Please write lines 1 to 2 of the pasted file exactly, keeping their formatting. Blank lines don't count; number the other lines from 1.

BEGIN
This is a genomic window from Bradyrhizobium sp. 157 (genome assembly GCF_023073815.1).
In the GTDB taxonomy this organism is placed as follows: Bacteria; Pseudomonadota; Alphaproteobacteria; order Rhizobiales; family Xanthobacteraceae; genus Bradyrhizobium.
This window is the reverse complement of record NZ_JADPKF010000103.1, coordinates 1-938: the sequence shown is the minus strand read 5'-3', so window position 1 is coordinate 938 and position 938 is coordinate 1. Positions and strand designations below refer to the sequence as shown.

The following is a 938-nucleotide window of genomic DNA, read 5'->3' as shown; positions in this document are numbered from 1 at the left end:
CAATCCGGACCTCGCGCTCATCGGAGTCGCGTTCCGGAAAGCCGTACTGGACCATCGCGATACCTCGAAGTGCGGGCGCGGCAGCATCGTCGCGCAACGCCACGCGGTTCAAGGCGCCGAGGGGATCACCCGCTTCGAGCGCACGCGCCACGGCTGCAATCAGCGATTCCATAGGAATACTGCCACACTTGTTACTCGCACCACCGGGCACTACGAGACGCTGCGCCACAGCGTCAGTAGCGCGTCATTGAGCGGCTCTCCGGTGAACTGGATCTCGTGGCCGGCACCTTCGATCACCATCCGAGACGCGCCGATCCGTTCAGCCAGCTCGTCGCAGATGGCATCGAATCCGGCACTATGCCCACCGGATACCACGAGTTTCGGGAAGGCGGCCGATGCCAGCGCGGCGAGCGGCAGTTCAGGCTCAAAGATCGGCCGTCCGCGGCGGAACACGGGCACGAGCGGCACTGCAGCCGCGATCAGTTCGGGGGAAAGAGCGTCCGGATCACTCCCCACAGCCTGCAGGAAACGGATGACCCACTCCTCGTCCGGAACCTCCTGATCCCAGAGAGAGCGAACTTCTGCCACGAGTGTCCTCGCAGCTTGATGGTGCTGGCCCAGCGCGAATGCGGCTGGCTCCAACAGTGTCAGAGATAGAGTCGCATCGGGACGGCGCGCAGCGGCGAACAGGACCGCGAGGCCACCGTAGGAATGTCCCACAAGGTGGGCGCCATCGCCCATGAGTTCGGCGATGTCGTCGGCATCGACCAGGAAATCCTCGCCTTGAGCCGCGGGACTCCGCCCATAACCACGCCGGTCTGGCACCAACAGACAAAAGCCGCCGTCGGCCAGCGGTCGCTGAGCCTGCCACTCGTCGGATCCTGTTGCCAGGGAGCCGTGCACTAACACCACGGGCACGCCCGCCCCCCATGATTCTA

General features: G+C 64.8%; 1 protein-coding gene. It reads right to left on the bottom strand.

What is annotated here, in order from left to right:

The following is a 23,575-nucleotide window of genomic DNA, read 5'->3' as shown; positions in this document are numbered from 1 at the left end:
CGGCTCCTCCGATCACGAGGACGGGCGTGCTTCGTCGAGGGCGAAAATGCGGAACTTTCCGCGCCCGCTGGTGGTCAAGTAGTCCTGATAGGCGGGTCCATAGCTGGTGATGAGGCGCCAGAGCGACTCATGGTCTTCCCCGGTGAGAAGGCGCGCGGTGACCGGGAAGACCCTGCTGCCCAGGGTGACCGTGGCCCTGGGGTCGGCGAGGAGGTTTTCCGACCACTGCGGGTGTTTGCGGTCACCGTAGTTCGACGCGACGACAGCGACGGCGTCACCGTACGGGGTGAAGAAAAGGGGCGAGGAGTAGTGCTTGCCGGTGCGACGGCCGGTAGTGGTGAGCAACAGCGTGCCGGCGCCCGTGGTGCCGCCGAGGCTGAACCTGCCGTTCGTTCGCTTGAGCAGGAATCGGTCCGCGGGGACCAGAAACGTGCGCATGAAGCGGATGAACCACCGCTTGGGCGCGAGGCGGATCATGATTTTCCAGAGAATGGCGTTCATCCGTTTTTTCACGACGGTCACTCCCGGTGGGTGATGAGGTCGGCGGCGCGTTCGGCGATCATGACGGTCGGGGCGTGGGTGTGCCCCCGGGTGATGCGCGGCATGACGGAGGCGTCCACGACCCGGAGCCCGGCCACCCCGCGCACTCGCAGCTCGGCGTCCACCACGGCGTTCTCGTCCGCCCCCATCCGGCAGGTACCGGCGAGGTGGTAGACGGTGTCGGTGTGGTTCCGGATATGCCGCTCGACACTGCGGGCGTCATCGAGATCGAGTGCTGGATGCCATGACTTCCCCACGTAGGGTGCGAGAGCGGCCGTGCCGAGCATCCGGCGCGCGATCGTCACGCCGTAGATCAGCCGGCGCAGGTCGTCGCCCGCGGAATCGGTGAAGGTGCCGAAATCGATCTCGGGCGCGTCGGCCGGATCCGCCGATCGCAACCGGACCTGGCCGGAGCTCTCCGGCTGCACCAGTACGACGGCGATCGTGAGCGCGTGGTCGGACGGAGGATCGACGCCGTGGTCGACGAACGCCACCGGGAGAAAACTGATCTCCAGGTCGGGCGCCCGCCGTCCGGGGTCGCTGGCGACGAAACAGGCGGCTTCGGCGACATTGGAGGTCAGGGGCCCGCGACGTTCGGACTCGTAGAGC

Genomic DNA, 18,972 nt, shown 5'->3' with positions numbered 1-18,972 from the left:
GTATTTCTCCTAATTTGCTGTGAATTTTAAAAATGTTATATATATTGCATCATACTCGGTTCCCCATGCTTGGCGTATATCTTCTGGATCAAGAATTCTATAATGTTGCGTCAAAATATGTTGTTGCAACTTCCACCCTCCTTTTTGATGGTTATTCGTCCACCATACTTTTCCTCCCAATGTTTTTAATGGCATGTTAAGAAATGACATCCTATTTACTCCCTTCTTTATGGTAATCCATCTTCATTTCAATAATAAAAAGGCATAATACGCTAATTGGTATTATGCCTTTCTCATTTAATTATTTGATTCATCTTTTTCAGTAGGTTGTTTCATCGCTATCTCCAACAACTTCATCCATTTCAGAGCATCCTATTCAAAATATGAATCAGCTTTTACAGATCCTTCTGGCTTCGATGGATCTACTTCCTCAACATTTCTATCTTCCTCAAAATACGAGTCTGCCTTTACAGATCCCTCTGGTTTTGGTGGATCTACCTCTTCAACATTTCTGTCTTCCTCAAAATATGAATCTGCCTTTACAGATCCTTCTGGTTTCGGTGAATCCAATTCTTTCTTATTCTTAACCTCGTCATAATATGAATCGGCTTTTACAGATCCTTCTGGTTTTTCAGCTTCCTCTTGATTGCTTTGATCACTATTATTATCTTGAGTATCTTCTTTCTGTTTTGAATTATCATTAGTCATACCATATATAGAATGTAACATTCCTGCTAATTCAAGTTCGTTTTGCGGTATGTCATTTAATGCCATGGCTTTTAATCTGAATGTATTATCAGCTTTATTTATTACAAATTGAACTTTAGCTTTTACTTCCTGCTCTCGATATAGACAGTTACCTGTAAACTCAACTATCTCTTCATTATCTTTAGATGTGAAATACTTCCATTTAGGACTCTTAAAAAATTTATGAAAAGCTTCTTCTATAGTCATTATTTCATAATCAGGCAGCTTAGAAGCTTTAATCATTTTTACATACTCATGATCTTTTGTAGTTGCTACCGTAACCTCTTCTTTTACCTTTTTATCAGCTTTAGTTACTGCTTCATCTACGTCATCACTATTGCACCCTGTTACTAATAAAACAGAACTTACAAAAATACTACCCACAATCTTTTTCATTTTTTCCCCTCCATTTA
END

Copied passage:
This is a genomic window from Bradyrhizobium sp. 157 (genome assembly GCF_023073815.1).
In the GTDB taxonomy this organism is placed as follows: Bacteria; Pseudomonadota; Alphaproteobacteria; order Rhizobiales; family Xanthobacteraceae; genus Bradyrhizobium.